The thing is, yes it’s pretty low cost, no it doesn’t have a storage case and the adapters are loose, the hose is a little too short for convenience. But … it does the job, and will deliver accurate results and tell you all you need to know, … think of it like this – an old beater truck versus a brand new F150 – they’ll both haul loads, they’ll get you where you need to go, but one does it a bit easier than the other, with a little more convenience.
The gauge itself measures up at 2.5”, making it easy to read, and the same as the OTC, it has dual calibration – 0-300 psi and 0-2,100 kPa. The kit includes the gauge, the main hose, at 15” in length (which is threaded for 18mm) and a 12mm & 14mm adapter – it covers most of the popular sizes, but of course, doesn’t have anything fancy like long reach adapters or repair kits.
If you’re only after a simple tester for the very occasional job, then this is priced well enough to do just that – use it to diagnose a problem, tuck it away and be happy that you’ve saved yourself a few hundred bucks.
A compression test is a relatively easy thing to carry out, and while some people may do things slightly differently, generally speaking, it will all be the same.
Ideally, the engine should be warm, but don’t do it when it’s literally just finished running – there’s plenty of red hot stuff under the hood, and burns are readily available to those that aren’t careful. With the engine cool enough to work on, remove all spark plugs – don’t test one cylinder at a time, with the other plugs in place, because the readings won’t be that useful.
If you can stop the fuel pump from being activated, then all the better, but in some vehicles, that can’t be done without actually physically removing the wires from the pump, which could also mean the car registers a fault. Screw-in the required adapter – most kits come with a range of adapters, and you’ll find the most common spark plug thread size is 14mm. This only needs to be hand tight, it doesn’t need a wrench, and if you’re using a separate thread adapter on the hose, make sure it’s secured well because if you unscrew the hose and the thread adapter stays in place, that will be a pain.
Now, the next stage is where you may find differing methods. If possible, I like to test the car with WOT (Wide Open Throttle) to get maximum air pumping through the cylinders, but if that isn’t possible, don’t worry too much – you’re really only after a comparison between the cylinders.
With the gauge attached, crank the motor over (usually around 5 times) until the reading settles – this is the max pressure that the cylinder will produce under those circumstances. Repeat the test for all cylinders, in the same manner. As I’ve already stated, ideally you’re looking for a consistent reading across all cylinders, but expect to see some discrepancies … a few psi here and there isn’t what you’re looking for.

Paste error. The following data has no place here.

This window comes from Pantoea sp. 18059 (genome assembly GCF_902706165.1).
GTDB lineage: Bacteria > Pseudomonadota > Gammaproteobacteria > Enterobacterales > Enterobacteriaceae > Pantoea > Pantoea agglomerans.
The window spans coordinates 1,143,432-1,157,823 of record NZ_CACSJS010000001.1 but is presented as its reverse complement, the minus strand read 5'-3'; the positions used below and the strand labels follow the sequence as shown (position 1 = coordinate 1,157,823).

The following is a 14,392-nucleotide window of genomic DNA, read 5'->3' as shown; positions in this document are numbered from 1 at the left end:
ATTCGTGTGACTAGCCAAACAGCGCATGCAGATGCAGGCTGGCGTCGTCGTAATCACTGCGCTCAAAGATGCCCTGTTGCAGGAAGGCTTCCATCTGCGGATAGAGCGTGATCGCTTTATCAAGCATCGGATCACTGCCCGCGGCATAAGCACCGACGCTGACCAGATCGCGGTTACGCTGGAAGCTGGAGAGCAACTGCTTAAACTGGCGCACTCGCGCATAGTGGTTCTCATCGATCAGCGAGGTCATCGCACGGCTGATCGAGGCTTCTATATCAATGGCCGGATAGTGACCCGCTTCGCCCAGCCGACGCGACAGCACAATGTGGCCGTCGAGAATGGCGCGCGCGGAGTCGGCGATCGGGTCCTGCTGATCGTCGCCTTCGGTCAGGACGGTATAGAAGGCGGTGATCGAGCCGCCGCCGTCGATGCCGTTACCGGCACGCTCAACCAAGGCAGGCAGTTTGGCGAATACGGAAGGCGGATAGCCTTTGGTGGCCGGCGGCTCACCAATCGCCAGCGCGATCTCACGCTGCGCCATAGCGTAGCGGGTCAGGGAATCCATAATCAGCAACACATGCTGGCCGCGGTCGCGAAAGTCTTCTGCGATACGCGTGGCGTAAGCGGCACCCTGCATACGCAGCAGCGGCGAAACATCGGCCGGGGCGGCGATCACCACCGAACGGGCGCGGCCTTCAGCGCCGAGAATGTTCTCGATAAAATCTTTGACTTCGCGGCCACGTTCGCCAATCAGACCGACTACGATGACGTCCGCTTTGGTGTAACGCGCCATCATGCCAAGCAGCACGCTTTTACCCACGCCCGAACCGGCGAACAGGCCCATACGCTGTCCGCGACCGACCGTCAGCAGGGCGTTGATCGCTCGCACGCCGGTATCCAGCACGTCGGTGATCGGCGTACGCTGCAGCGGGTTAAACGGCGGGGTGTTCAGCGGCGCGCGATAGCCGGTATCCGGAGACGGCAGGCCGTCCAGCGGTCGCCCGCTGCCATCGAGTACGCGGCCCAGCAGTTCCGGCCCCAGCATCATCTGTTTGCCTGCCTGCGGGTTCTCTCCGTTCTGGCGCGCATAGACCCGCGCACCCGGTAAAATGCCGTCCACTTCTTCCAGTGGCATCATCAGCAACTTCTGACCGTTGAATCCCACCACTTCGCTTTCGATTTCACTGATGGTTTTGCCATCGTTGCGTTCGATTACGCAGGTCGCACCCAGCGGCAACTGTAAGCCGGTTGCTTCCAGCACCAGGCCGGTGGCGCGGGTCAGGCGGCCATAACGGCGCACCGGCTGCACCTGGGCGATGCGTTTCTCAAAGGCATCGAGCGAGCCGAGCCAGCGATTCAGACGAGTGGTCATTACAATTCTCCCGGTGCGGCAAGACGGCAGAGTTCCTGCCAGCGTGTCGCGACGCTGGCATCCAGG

Anything that’s over ten percent different from the other cylinders is a problem cylinder, and it will be affecting how the engine runs. But that’s not all …
Assuming that you’ve found a cylinder that’s low on compression, the next trick that you have at your disposal is figuring out where that extra compression is going – through the valves or down the side of the piston (known as ‘blow-by’), and it’s easily done.
Squirting a little oil down the cylinder (on top of the piston) will help to seal the piston to the bore, which in theory will mean the compression reading will raise if it’s the piston rings (or bore) that have worn. If the reading doesn’t increase, you know that the problem lays within the top end of the motor.
Being able to identify problems like these can mean the difference between knowing whether you’re needing some minor top end rebuild, or full-on engine strip down for reconditioning.
A simple compression test, which takes around thirty minutes can identify all manner of problems. When a customer comes into my shop complaining of running problems, I first check the heat of the exhaust headers – anything cooler than the rest is suspect, and then I work backward… does the cylinder ‘fire’? If not, is that a fuel or electrical problem – a simple test with a quality multimeter tells me whether the injector is seeing a signal and firing.
Strip the spark plug out and look for damage, discoloration and any signs of fuel or oil, if at all suspect, I run a compression test. These simple tests don’t take long, and usually give you enough information as to where to take the next step to – within an hour you can be reasonably confident of an accurate diagnosis, which saves you time, and the customer money. It really is that simple.
It’s all very well telling you how many uses a pro might find for a compression tester, but what of the people that want to do some yard spannering, or maybe even buying and selling of cars? I know a number of professional buyers that take a compression tester and diagnostic reader on every potential purchase they go to. It may be a bind to check every single car, but I can tell you that they’ve never been burned with a lemon … that hour’s worth of work has saved them thousands over the years.
It’s similar for yard mechanics also. Why take your car to a shop for diagnosis at potentially hundreds of dollars, when for the main part, you can do it yourself? Invest in the right tools and a little knowledge, and the tools will pay for themselves many times over.